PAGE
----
Mitt Romney accepted the nomination of his party on Thursday night at a boisterous and enthusiastic Republican Convention in Tampa Bay.
Prior to the acceptance speech, Sen. Marco Rubio (R-FL) energized the crowd by speaking about being American and Barack Obama's failure to turn around the nation. Actually, Rubio was trying to prove that he should be the next Republican to be nominated for president, should Romney be defeated in November.
Even actor Clint Eastwood showed up to support Romney. Republican enthusiasts really appreciated his dry sense of humor. The highlight of his presentation was a mocking discussion with an imaginary Obama, who was supposedly sitting next to Clint in an empty chair. After all these years of spaghetti westerns and Dirty Harry films, Eastwood proved that he could also do comedy and political satire.
But none of the speakers stole Romney’s thunder, something many were concerned about. Although expectations were low in advance of his speech, the post-speech analyses were favorable. Romney accomplished the task of actually seeming human and caring of others.
Romney spoke about his family, beginning with his very successful father, who was CEO of American Motors (which became part of Chrysler Corporation) and ran for president himself. Ann Romney received a lot of attention; their loving and long-lasting relationship was front and center.
Romney spent time reviewing his business career, including his time at Bain Capital. During the campaign, Bain and the fortune Romney amassed at the company has been fodder for Democrats, who say Romney is a rich elitist. Romney attempted to show that his company did excellent work; the firm saved failing companiesand provided capital for good companies to grow. The end result was good for the economy and created more jobs.
Romney spoke about the real meat and potatoes of politics, being an American and the importance of our country as a world leader. The U.S is a melting pot of immigrants from all over the world. They came to America to escape oppression and religious discrimination. Being successful was heavy on their minds as they came across the ocean to ports of entry.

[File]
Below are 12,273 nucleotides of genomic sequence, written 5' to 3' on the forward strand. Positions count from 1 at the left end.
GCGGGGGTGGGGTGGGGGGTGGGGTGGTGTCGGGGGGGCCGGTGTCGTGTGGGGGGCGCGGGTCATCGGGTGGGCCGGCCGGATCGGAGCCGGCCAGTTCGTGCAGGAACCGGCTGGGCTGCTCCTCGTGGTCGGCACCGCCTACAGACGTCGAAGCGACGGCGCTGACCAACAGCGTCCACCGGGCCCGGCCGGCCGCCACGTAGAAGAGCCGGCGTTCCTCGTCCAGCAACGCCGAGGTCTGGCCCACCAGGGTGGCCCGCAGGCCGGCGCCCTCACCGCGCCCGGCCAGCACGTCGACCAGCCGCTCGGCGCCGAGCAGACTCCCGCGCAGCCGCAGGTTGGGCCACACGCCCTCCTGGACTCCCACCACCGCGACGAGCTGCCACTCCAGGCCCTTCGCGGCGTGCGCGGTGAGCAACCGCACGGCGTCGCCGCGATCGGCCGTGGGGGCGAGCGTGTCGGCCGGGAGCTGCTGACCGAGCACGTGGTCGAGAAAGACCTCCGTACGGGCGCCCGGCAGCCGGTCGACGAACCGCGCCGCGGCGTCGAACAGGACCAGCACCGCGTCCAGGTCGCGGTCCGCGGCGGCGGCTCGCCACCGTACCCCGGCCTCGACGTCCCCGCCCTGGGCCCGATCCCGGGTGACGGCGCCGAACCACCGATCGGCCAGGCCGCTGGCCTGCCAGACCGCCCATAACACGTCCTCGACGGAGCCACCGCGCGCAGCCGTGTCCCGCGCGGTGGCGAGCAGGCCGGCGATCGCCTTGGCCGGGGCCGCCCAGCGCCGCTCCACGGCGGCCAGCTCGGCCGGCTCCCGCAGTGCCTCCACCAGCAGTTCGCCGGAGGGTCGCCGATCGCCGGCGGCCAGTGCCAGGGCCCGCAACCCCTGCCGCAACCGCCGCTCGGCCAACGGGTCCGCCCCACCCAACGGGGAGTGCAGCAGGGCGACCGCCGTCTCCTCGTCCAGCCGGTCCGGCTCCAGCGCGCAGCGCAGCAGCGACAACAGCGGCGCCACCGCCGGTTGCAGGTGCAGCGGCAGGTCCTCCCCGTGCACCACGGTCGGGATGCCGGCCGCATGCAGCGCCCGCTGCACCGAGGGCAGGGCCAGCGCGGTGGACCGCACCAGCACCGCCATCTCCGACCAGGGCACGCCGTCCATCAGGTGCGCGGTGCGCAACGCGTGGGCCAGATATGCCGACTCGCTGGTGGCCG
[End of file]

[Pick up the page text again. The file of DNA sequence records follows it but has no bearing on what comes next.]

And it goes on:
By the end of the first half of the speech, Romney showed that he is more than a stone-faced workaholic. He successfully built a business, managed the Olympics in Los Angeles, and governed a state. And, he is imminently qualified to be president of the United States, and will be responsive to both the wealthy and the needy in the country.
The speech was chock full of emotion and passion, two things exhibited rarely by the candidate. His presentation offset the complaints of both supporters and critics that he is an automaton.
Other significant points he made included an all-out attempt to elevate the status of women in the country and in politics. Using his very attractive wife and other powerful women in the Republican Party, Romney gave women their due. This was an obvious attempt to counter arguments that the party is anti-women relating to social issues.
The second half of the speech was directed at his opponent. Romney asked several times: Are we better off now than four years ago? The resounding response from the crowd was no. The query originally posed by Ronald Reagan in his race against Jimmy Carter still has a lot of punch. And, the comparison of Obama to Carter was inescapable.
Obama wants to lower the ocean and save the planet. Romney wants to find jobs for Americans out of work. Obama has been a failed president who has been unable to rectify problems and has not kept his promises. Eastwood set this table and Romney delivered the killing blow.
Mitt provided a five-part program that was filled with absolutely no details, yet the crowd was receptive and appreciative. The most significant item was revamping Obamacare. The crowd went wild at this suggestion.
Most of the talking heads thought the speech presented the real Mitt Romney; thankfully, more people now think he is a real person. He showed a lot of heart and maybe not quite enough soul.
The critics said his speech was like a power point presentation with little or no new information. It was too analytical and scripted. Interestingly, he barely mentioned the housing crisis.
Supporters were exuberant. They said the voters wanted to see passion, and they got it. He laid out a plan for the future. Mitt connected the generations. The candidate has officially introduced himself to America. Mitt cares about the middle class. Undecided voters were definitely swayed by the speech. The game is on and the Democrats will now try to undo everything accomplished in Tampa starting next week.